4: Gyges is coming home rich with “Thyna merce,” which are either “Bithynian/goods” or “Bithynian/revenues.” Most commentators assume he is a trader (mercator) returning with Bithynian merchandise to sell in Rome or, less likely, to give Asteria. This is possible, but it is equally possible he has gone east in the staff of a Roman proconsul sent to govern the province. The Senatorial proconsuls were notorious for their propensity to use the assignment for vast personal enrichment, not good government. Catullus had gone on such a mission, as he tells us in C.10 , but came back poor. In this translation the second, proconsular, alternative has been adopted, so “merce” is rendered by “revenues.”
5: Gyges is a Greek masculine name, but here is almost certainly intended to remind the reader of the seventh century BCE king of Lydia, who was of course fabulously wealthy.
5: Oricum (or Oricus) is a seaport in Epirus on the northwest coast of Greece at the entrance of the Adriatic. It is situated just north of latitude 40 about 130 kilometers due east of Brundisium on the heel of Italy. Brundisium was the likely port of Gyges’ out bound voyage. He has been stopped at Oricum on his homeward trip by stormy southern winds, which begin at the autumnal equinox in late September with the rising of the constellation Capra (the Goat). Ancient ships found it difficult but not impossible to sail against headwinds. Prudence, however, dictated that one not tempt nature, especially if one were a trader with a heavy load of merchandise.
7: Capra is named after the goat that suckled Jupiter. Its rise signalled the start of storm-laden south winds and thus the end of navigation. For this reason Horace calls it “insana” (=”insane, mad, raving, raging”).
9: Chloe actually sends a “nuntius” or “messenger” to Gyges. The Latin word is a masculine noun, which might suggest a male servant, but a maidservent normally served as the go- between.
13-16: Proetus was the king of ancient Tiryns near Argos. His wife Stheneboea (or Anteia) attempts to seduce Bellerophon and, when rebuffed, accuses him secretly to Proetus of attempting to rape her. The story can be found in the Iliad 6.156-70, but was much better known in the form Euripides gave it in his tragedy “Stheneboea.” There Proetus devises two plots to kill Bellerophon. In the first, he sends the hero to Iobates, King of Lycia, with a sealed letter. In obedience to the letter, Iobates dispatches him on what is supposed to be a fatal mission to kill the monster Chimaera, but he slays it with the help of Pegasus. In the second, he contrives a followup murder that is somehow leaked to Bellerophon while returning home to Tiryns. Bellerophon deceitfully persuades Stheneboea to elope with him on Pegasus, but then throws her off to drown in the sea and is ultimately reconciled with Proetus. Of Euripides’ tragedy we possess only the hypothesis, some 30 lines of a prologue speech by Bellerophon and a number of fragments. The Greek text, with translation and commentary, is conveniently available in The Plays of Euripides. Selected Fragmentary Plays: I, edd. C. Collard, M. J. Cropp and K.H. Lee (Aris & Phillips, 1995; reprinted with corrections 1997).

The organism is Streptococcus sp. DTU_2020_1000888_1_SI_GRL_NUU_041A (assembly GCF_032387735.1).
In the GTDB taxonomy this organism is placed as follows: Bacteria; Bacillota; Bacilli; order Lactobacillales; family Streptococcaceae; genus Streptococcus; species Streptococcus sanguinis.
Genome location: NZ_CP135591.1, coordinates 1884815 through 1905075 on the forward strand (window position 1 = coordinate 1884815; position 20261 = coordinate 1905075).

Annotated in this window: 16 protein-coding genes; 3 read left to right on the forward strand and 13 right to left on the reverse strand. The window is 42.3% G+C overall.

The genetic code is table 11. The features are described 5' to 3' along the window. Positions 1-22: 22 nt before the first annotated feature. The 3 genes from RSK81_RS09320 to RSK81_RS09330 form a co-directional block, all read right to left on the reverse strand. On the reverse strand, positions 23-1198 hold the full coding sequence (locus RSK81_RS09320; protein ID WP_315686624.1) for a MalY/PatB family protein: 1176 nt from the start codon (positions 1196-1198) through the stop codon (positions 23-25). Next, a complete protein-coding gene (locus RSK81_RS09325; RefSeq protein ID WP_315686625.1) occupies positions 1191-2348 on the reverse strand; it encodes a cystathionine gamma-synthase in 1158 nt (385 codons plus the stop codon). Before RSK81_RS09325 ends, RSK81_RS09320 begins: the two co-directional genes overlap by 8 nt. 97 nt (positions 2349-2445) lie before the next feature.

17-20: Peleus, the father of Achilles, was propositioned by Hippolyta wife of King Acastus of Magnesia. Once again a rejected wife attempts to have her husband kill his guest. The story can be found in Pindar, Nemean 4.54-61 (which briefly describes his rescue from an ambush by the centaur Cheiron) and 5.25-35 (which tells the full story of Hippolyta’s attempted seduction and Peleus’ refusal from fear of Zeus’ anger, but says nothing about the rescue).
17: Tartarus according to Greek legend was a dark abyss far below the surface of the earth. It was heavily fortified by Poseidon and served as the prison for the dethroned Cronus and the defeated Titans. Horace uses the term as a general reference to the land of the dead.
18: Horace calls Acastus’ wife “Magnessam Hippolyten” or “Magnesian Hippolyta” to distinguish her from Theseus’ wife, Amazonian Hippolyta. Magnesia is the eastern coastal region of Thessaly in Greece. It stretches from the eastern arm of the Gulf of Pagasae almost to Macedonia. In this translation, the variant Latin adjective “Magnes” has been used to translate the feminine noun “Magnessa.”
21: Icarus here refers to the modern Icaria, a rocky island in the Aegean east of Samos.
23: Enipeus is a Greek masculine name after a river in Thessaly. The etymology of the name may, as Garrison notes in his edition of the Odes (308n23), suggest (a) his horsemanship, (b) his swimming and (c) perhaps his reproach. All three Greek names in 3.7 are used to portray essentially Roman characters.
24: The Field of Mars (or Campus Martius) was in Horace’s time a large, open, sunny area for military, athletic and equestrian exercises. It was also a meeting place for lovers or women scouting them. Horace’s ideal young knight practises there and swims in the Tiber for good measure. See C. 1.8.3-8 (which couples exercise with swimming, though the Campus is dusty rather than grassy with turf–“gramine Martio”–as here), 1.9.18-20 (which identifies the Campus as a trysting place) and 3.12.7-9 (which lists riding and swimming as highly attractive to women).